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Genetic technology - Dissertation Example

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This research study will present arguments on the strengths, limits, and dangers of liberal biotechnologies from a perspective that Jurgen Habermas (2009) rightly and symbolically called “the future-present”: bringing the future into the present to better understand the consequences of our choices for future generations. …
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Genetic technology

Download file to see previous pages... ability to define such a question implies that genetic technology confronts us with moral judgment and moral actions, such as the existential understanding of oneself as a person and as an equal member of the human species. These fundamental arguments might be the reason why an agreeable standard of regulation and guidelines of research in genetic technology have not been formulated. Chapter 1 The Science and Application of Genetic Testing “It has not escaped our notice that the specific pairing we have postulated immediately suggests a possible copying mechanism for the genetic material” ~ Watson & Crick (1953) Introduction This chapter introduces a brief account of how the science of molecular biology emerged to a stage where it was ambitiously initiated by the Human Genome Project (HGP). Thus this chapter describes how the HGP came into being and the science behind the project. This chapter also delves into an introduction of the application of genetics and with it, an introduction of the imposed new choices and responsibilities faced by humans individually and as a society. Because diagnosis of genetic diseases without hope of cure is likely to be a norm for many years to come, the present ethical issues are likely to focus on prenatal diagnosis, and the early termination of affected pregnancies, which is the central theme of genetics and thus this research study (Habermas 2009, Kass 2006, Mallia 2008, Singer 1993, Beauchamp 2005). Implicitly, this research study reveals that abortion to prevent birth of a child, considered ‘handicapped’, is morally wrong, and that human beings are more than mere transmitters of genetic information. Background and Overview Fig 1: DNA double helix. Source: US national library of medicine, “What is DNA?” 2011 James Watson...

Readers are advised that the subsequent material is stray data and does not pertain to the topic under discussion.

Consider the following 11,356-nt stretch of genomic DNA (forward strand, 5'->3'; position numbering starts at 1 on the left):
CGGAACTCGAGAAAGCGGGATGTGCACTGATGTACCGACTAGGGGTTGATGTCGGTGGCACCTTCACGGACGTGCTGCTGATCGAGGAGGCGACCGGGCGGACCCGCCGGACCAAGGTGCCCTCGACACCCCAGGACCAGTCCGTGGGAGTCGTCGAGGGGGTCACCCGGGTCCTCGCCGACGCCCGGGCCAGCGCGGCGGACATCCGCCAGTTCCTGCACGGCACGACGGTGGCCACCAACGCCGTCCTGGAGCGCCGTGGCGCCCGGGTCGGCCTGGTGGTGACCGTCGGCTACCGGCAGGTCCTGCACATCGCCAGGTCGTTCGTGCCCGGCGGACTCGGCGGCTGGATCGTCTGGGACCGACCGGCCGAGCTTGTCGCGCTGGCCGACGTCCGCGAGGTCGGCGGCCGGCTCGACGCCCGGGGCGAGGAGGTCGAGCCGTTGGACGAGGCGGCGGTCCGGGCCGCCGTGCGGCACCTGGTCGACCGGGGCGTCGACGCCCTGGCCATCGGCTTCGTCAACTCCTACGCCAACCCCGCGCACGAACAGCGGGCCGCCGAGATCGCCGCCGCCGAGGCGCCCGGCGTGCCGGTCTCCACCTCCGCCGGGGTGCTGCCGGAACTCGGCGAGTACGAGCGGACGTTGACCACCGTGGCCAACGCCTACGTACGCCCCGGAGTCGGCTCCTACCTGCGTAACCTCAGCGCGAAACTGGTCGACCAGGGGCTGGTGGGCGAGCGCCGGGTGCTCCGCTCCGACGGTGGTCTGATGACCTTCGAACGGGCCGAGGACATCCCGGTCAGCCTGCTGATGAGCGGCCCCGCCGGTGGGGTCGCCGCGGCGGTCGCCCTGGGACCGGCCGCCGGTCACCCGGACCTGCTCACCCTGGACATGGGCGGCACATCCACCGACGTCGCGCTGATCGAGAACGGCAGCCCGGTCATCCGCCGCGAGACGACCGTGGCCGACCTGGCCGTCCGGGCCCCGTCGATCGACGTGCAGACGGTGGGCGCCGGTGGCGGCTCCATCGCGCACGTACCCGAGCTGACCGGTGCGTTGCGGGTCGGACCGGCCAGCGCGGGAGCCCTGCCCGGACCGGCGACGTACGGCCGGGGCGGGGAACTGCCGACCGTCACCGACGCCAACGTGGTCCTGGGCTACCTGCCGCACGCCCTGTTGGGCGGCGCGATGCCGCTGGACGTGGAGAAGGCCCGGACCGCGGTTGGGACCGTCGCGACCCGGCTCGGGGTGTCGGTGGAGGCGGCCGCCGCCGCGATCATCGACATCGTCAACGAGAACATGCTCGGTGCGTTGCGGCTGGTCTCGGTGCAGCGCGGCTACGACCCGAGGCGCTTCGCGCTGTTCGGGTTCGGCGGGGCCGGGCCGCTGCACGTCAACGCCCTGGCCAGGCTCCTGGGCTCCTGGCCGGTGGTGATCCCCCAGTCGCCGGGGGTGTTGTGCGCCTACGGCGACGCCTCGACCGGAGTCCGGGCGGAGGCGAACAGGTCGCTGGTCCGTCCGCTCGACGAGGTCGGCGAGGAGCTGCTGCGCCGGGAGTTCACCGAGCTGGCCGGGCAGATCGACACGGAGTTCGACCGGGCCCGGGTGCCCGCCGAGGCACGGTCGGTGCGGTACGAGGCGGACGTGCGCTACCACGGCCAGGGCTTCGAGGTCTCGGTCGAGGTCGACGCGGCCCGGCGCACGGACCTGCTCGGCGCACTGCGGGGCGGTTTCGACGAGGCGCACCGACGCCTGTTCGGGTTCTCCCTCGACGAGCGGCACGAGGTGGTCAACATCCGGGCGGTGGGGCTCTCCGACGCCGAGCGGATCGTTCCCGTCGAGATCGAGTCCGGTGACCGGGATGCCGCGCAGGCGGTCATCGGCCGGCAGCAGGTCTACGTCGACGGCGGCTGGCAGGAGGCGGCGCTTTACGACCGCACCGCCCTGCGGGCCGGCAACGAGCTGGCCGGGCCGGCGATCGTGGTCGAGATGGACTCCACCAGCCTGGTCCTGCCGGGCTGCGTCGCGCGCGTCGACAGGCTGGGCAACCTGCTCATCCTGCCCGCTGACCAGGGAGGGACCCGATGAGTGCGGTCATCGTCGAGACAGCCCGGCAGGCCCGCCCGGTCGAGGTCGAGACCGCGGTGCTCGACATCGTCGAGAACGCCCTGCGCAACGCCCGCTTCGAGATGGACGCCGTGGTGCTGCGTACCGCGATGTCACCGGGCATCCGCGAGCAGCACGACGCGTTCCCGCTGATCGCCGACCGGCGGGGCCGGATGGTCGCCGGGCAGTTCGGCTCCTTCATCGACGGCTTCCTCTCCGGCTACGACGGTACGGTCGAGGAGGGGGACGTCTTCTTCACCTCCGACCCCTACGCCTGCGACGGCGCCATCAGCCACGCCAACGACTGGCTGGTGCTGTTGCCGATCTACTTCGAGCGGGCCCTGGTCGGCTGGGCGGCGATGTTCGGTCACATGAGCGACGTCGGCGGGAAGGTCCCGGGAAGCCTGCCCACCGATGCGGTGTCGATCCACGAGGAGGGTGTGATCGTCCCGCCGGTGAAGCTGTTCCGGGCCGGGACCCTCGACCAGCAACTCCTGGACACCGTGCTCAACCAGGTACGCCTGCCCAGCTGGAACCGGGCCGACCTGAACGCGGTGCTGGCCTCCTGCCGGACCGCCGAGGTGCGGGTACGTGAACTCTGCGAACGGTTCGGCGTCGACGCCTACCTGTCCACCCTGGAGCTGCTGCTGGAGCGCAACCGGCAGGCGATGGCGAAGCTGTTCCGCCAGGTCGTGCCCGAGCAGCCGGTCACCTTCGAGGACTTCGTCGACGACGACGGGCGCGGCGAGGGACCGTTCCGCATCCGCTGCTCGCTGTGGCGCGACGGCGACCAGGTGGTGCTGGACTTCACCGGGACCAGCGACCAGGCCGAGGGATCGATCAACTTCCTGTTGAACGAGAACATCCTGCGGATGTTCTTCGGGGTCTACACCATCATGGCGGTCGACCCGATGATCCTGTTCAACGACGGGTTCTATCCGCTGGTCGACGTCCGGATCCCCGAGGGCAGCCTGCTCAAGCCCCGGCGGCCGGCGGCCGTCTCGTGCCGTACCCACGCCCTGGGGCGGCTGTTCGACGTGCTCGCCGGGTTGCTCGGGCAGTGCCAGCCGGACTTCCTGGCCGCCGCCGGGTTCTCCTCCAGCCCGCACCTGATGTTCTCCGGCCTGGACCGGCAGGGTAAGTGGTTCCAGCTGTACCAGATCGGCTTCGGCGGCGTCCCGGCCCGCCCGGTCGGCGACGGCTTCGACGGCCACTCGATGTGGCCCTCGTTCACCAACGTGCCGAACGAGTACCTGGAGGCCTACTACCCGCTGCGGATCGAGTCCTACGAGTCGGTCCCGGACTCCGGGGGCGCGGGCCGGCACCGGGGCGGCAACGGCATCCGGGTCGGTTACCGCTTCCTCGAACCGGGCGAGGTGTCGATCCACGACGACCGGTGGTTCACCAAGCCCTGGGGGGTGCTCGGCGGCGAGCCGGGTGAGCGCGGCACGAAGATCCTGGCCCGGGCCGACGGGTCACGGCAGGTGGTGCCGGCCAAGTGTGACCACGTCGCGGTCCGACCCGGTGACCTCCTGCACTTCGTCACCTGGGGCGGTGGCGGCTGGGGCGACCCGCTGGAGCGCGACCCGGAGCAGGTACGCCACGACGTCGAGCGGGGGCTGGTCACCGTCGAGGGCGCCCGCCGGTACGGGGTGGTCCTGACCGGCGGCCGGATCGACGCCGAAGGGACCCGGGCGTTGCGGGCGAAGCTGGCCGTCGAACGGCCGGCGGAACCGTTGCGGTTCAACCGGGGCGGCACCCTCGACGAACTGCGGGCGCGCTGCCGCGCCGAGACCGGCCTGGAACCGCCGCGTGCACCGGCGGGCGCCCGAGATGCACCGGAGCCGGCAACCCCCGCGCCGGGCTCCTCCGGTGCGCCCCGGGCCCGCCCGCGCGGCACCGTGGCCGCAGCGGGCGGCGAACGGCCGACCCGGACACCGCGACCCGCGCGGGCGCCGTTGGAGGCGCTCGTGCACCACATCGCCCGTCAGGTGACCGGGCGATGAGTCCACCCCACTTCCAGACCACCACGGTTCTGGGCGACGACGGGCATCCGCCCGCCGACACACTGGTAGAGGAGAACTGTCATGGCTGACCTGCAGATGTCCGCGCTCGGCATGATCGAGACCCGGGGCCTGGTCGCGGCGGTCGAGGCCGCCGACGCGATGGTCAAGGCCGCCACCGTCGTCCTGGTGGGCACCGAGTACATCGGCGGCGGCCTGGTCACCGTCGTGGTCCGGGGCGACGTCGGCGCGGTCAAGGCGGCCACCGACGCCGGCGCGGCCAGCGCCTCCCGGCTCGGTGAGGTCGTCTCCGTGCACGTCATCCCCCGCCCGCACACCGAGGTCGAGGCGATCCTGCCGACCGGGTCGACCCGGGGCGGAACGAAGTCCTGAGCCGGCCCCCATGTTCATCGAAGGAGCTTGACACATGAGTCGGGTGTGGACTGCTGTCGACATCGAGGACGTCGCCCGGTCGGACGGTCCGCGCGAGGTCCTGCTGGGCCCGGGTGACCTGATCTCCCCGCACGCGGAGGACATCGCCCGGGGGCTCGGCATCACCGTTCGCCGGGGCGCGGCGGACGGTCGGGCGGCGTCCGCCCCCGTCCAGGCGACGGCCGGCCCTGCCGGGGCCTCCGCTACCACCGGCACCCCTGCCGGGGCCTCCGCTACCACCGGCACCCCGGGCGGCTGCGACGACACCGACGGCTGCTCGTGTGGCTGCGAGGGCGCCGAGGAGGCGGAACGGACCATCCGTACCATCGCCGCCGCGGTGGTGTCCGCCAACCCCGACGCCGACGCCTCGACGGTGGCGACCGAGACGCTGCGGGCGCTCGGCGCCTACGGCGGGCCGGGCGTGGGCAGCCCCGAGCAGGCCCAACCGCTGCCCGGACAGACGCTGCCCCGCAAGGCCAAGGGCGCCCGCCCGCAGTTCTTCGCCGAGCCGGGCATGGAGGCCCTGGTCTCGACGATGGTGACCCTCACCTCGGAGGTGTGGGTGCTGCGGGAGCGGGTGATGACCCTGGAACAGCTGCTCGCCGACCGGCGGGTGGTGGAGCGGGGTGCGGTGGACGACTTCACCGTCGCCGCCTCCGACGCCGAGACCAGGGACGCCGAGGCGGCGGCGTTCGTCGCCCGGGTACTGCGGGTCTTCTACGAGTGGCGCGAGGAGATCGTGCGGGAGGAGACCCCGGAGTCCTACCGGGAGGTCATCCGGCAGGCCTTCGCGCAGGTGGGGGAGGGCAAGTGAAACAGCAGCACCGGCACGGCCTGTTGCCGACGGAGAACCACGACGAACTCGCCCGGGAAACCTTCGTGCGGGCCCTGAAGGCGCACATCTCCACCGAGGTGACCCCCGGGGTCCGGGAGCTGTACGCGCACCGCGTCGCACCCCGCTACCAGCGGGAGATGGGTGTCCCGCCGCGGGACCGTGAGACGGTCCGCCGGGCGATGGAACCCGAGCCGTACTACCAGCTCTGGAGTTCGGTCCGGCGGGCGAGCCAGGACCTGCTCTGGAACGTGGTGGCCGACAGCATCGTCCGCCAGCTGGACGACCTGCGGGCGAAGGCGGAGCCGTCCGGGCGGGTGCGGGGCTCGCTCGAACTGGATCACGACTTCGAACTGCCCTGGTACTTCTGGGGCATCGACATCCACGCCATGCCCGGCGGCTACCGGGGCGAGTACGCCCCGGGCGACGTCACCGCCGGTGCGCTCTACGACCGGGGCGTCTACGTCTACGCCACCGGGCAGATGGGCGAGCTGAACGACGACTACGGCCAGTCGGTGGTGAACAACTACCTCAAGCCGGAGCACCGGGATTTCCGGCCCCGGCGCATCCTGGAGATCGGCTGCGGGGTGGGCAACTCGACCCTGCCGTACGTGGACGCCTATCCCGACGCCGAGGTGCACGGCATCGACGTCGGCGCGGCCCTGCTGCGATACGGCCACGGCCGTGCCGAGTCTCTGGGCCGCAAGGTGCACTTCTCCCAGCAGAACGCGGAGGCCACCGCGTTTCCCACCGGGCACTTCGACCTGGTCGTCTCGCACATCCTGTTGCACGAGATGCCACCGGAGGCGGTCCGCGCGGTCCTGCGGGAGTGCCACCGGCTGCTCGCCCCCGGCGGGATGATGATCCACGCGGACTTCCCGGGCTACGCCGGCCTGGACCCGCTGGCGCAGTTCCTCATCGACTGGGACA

This chapter introduces a brief account of how the science of molecular biology emerged to a stage where it was ambitiously initiated by the Human Genome Project (HGP). Thus this chapter describes how the HGP came into being and the science behind the project. This chapter also delves into an introduction of the application of genetics and with it, an introduction of the imposed new choices and responsibilities faced by humans individually and as a society. Because diagnosis of genetic diseases without hope of cure is likely to be a norm for many years to come, the present ethical issues are likely to focus on prenatal diagnosis, and the early termination of affected pregnancies, which is the central theme of genetics and thus this research study (Habermas 2009, Kass 2006, Mallia 2008, Singer 1993, Beauchamp 2005).
Implicitly, this research study reveals that abortion to prevent birth of a child, considered ‘handicapped’, is morally wrong, and that human beings are more than mere transmitters of genetic information.
James Watson & Frances Crick (1953), were the first to discover the structure of the double helix, and decoded its embedded sequence of nucleotide proteins, known as DNA or deoxyribonucleic acid. In recognition of their discovery, Watson and Crick were subsequently awarded the Nobel Prize in 1962. Specifically, the award was for the discovery of DNA, “the molecular structure of nucleic acids and its significance for information transfer in living material”. ...Download file to see next pagesRead More
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